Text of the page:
Enhancing our understanding: stammering & mental health

This Mental Health Awareness Week, we wanted to share with you some of the work we’re doing to advance our understanding of the relationship between stammering and mental health.

In February, we released the findings of our joint YouGov Poll with STAMMA, showing that over a fifth of Britons feel comfortable with people making jokes about stammering. This year’s theme for Mental Health Awareness Week is Kindness, and we know from our work with children and young people who stammer, that Kindness really does matter. Kindness can make all the difference when having to speak in front of the class or join a video-call. 

Sadly, research shows us that children who stammer are more likely to be bullied and to experience social rejection from their peers. We also know that experiencing bullying can have longer-term implications for mental health; bullying in childhood has been associated with increased anxiety.

Determining whether children and young people are at increased risk of poorer mental health outcomes will help ensure children get the support they need. There has been much research into the relationship between stammering and anxiety over the years, with many adult studies suggesting that adults who stammer are more likely to experience elevated anxiety than their non-stammering peers. However, the findings from studies investigating mental health outcomes in children and young people who stammer have been more varied.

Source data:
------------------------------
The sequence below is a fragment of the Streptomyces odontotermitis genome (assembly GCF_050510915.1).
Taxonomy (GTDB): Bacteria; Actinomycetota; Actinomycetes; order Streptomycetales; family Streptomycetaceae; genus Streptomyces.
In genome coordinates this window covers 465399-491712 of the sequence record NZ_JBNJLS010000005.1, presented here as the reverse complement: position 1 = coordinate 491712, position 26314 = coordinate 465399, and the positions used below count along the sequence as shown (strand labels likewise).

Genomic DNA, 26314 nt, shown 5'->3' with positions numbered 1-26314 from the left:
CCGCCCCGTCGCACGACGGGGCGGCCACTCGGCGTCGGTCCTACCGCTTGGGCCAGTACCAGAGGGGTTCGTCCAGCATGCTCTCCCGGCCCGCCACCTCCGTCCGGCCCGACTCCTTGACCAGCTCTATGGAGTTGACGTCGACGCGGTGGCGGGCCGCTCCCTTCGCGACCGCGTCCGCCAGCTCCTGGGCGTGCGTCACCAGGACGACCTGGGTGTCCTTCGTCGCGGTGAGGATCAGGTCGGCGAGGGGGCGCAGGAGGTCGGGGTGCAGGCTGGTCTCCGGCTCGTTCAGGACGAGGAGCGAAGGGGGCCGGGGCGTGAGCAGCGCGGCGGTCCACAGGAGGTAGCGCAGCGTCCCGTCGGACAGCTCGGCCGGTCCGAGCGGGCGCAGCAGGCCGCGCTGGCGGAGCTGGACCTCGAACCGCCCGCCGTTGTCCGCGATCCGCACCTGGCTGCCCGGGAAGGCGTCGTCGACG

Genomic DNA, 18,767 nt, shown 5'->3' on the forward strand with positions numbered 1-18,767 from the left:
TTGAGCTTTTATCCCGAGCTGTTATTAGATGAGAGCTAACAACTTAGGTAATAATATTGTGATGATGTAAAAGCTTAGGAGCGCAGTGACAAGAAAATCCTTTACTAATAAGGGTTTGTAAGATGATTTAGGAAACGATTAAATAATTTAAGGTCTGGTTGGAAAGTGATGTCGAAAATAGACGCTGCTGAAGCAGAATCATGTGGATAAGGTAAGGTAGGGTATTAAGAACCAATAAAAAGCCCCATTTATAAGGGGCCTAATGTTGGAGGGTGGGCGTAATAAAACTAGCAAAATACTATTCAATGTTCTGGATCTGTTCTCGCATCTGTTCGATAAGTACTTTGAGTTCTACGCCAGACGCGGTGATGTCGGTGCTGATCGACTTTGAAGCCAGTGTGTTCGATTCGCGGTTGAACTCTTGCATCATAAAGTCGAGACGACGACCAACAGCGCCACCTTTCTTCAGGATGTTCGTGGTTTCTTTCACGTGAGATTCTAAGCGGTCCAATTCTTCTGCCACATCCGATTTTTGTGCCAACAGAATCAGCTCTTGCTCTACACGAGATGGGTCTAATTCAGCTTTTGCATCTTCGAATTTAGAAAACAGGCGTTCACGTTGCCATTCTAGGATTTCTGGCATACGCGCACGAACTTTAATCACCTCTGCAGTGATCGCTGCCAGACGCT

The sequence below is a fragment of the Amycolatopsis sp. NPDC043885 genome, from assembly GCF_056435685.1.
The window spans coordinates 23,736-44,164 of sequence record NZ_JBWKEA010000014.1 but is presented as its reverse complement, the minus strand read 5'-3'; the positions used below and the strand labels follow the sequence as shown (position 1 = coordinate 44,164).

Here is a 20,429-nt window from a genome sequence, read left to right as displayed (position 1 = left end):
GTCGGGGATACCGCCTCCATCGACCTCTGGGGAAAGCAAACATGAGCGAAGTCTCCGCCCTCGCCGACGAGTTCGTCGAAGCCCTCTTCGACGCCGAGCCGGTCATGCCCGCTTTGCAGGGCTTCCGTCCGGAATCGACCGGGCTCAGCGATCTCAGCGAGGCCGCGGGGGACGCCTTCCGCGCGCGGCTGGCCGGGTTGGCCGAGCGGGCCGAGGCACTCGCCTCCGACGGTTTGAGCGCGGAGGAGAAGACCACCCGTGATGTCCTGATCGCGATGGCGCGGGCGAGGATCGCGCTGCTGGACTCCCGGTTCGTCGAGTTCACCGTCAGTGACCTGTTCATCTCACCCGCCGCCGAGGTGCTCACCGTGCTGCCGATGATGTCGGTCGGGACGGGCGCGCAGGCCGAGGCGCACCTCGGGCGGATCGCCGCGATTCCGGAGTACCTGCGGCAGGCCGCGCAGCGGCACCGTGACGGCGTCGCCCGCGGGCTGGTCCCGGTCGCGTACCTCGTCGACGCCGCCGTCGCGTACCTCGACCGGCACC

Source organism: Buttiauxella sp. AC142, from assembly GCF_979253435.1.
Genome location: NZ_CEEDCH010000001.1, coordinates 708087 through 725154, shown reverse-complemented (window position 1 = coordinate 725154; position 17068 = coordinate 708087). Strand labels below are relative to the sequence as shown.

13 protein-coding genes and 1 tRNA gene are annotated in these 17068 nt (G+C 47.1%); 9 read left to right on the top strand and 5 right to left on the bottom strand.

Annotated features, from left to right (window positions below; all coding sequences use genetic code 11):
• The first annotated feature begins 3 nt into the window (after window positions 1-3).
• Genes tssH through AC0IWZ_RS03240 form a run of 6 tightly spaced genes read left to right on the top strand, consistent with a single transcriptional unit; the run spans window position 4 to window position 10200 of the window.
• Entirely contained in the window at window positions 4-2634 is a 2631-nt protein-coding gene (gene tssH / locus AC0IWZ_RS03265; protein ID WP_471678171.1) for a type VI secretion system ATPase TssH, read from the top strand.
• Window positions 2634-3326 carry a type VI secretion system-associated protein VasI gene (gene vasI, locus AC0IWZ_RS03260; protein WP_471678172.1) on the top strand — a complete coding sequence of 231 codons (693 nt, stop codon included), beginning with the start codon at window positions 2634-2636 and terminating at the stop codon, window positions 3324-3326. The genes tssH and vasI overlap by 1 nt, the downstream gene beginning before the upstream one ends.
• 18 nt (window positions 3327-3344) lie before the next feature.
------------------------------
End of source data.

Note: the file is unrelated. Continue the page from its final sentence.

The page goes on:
Whether children who stammer are more likely to experience heightened anxiety or not, it is important that we enhance our understanding of social, emotional and mental health in children who stammer so that we can ensure the most evidence-based, effective support is available. Children who stammer are not all the same – they are not one homogenous group of individuals. Yet, understanding and identifying factors that may put an individual at risk of adverse mental health is key to ensuring person-centred care. 

That’s why, as part of my PhD research, I’m inviting children who stammer and their families to take part in an online research study. The online questionnaire only takes 20-minutes and children receive a book token for taking part. Improving our understanding of stammering will help us to help support you, so if you would like to take part, just click the link below.

We’ll be keeping you up to date on the findings from my PhD research, so do keep an eye on the blog too!

Ria Bernard is a PhD student at UCL, collaboratively funded by ASC and ESRC.



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